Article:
FRANKLIN, Ind. (AP) — The hearings that allowed a northern Indiana judge to determine a death row inmate wasn’t competent to be executed are likely to serve as an example for future attorneys arguing over the issue of mental competence, legal experts say.
St. Joseph County Judge Jane Woodward Miller relied heavily on the testimony of an experienced forensic psychiatrist who evaluated Michael Dean Overstreet and also considered Overstreet’s long record of mental illness in ruling Nov. 20 that he is too mentally ill to be executed for the abduction, rape and murder of Franklin College student Kelly Eckart.
Experts say her ruling will set the standard for determining competence and could make deciding whether to pursue the death penalty even harder.
“It honestly makes me question whether it’s ever worth pursuing the death penalty again. How many millions of dollars and tens of thousands of hours have just been laid to waste?” Johnson County Prosecutor Brad Cooper told the Daily Journal.
The U.S. Supreme Court ruled in 1986 that people with severe mental illnesses cannot be executed if they cannot understand why the state is putting them to death. It updated that ruling in 2007 in a new case filed by Texas death-row inmate Scott Panetti, stating that mentally ill prisoners must also be able to comprehend why the death penalty is an appropriate punishment and what will happen to them when they are executed.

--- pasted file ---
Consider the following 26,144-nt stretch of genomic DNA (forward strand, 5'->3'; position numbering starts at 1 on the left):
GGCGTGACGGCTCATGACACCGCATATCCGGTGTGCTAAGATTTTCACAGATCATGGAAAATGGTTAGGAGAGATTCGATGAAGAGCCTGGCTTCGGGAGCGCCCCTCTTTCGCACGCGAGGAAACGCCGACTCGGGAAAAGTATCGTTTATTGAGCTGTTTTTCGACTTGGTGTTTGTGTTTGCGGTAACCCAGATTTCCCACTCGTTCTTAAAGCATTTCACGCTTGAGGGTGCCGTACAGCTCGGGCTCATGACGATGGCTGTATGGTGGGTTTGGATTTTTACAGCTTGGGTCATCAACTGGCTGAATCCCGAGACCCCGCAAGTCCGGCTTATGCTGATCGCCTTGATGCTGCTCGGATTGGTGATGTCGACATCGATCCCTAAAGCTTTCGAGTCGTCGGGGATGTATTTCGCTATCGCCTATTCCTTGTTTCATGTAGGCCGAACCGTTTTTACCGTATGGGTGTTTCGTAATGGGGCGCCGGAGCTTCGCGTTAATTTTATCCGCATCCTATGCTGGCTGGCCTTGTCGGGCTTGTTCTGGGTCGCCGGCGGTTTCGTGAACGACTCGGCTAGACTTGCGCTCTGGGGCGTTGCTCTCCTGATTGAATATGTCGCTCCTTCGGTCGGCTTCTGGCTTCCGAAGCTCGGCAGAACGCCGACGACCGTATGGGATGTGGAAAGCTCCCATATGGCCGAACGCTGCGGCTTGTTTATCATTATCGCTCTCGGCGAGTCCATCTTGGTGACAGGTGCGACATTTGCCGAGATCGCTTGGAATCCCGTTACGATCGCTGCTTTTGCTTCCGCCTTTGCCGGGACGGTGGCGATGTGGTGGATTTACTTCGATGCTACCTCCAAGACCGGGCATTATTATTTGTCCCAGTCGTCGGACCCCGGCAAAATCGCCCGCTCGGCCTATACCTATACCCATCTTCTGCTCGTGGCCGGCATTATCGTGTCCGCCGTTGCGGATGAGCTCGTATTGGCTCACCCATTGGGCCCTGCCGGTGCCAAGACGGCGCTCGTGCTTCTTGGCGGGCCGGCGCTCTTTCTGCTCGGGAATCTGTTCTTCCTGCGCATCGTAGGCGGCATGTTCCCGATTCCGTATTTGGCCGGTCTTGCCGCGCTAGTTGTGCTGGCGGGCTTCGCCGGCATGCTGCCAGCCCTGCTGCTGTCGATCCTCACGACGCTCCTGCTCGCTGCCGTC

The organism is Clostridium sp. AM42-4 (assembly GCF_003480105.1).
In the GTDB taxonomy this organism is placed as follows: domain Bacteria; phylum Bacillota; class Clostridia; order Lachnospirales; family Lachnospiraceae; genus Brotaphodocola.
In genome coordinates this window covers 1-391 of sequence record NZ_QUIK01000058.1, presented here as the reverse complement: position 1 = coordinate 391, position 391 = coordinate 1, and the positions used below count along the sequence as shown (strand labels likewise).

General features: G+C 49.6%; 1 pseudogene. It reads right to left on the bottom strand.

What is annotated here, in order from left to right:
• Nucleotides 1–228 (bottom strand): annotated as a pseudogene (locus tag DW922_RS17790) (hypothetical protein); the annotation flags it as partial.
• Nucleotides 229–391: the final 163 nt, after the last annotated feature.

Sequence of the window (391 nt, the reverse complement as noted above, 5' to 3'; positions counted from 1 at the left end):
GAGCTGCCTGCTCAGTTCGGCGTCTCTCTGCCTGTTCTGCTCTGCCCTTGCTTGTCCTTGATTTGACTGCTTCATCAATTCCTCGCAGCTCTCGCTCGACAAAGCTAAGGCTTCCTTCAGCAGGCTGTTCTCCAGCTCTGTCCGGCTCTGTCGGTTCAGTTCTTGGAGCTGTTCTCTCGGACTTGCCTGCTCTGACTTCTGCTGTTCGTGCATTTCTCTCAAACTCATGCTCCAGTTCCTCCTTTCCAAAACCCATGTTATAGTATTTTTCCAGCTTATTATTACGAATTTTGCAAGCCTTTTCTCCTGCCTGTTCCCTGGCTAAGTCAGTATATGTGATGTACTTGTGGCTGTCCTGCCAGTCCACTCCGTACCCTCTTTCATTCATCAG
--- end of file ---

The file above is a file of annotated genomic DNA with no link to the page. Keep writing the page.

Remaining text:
The court left states to determine whether a prisoner is competent based on guidelines from the Panetti case.
Overstreet understands the state is executing him because he was convicted of confining, raping and killing Eckart. That would make him competent for execution under the old standard.
But the Panetti standard bars execution of prisoners who have a severe, documented mental illness that is the source of gross delusions that prevent the person from understanding the link between crime and punishment.
Court records show Overstreet believes he’s either already dead or in a coma and that the execution would allow him to wake up in his body and return to his family.
Indiana University law professor Jody Madeira said the way Miller reviewed the case fulfills the spirit of what the Supreme Court ordered states to determine.
“That is really the Panetti standard. I saw a lot of deference to the determination of psychosis, of documented mental illness even beyond the testimony among the forensic psychiatrists. There was a lot of careful consideration by the judge,” Madeira said.
She said Miller’s review sets a high threshold that could be more difficult for attorneys to prove, especially in cases of death row inmates who suffer from shorter-term or less severe illnesses than Overstreet’s paranoid schizophrenia.
“It’s all based on what the mental illness is and how sudden it has occurred. The Overstreet case, this is a long, long history, and we’re most skeptical as a society and as legal practitioners if this is something that suddenly manifests in jail,” she said.